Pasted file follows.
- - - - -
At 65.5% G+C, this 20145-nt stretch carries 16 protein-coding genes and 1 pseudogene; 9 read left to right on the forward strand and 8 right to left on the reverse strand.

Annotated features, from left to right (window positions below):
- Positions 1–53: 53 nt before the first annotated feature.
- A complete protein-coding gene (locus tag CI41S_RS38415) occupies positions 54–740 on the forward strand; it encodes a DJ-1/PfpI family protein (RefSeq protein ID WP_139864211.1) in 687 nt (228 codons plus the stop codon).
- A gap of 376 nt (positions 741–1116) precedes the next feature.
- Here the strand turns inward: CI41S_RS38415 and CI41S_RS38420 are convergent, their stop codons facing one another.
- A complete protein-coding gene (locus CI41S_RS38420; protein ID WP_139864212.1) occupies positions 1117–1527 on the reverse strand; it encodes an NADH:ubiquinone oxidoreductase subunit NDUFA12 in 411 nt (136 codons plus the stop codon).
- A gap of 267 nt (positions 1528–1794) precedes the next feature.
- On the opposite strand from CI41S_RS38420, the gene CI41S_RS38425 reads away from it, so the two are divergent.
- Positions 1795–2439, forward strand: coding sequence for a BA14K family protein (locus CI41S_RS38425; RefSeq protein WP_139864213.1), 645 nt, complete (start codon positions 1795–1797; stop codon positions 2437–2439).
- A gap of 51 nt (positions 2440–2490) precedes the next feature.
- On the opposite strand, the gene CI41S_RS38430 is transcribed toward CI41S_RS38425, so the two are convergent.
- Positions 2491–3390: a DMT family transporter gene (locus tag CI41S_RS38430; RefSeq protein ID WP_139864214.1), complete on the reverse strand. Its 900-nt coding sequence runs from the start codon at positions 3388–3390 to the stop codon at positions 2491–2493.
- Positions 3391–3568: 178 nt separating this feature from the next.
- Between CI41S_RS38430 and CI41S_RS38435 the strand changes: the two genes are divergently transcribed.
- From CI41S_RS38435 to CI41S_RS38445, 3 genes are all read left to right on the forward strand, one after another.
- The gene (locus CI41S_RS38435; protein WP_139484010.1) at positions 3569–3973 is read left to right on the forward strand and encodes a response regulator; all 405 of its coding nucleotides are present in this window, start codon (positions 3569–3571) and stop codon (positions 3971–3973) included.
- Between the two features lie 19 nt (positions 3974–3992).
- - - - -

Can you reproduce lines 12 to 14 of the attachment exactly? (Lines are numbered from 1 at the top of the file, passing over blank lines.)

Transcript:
- On the opposite strand, the gene CI41S_RS38430 is transcribed toward CI41S_RS38425, so the two are convergent.
- Positions 2491–3390: a DMT family transporter gene (locus tag CI41S_RS38430; RefSeq protein ID WP_139864214.1), complete on the reverse strand. Its 900-nt coding sequence runs from the start codon at positions 3388–3390 to the stop codon at positions 2491–2493.
- Positions 3391–3568: 178 nt separating this feature from the next.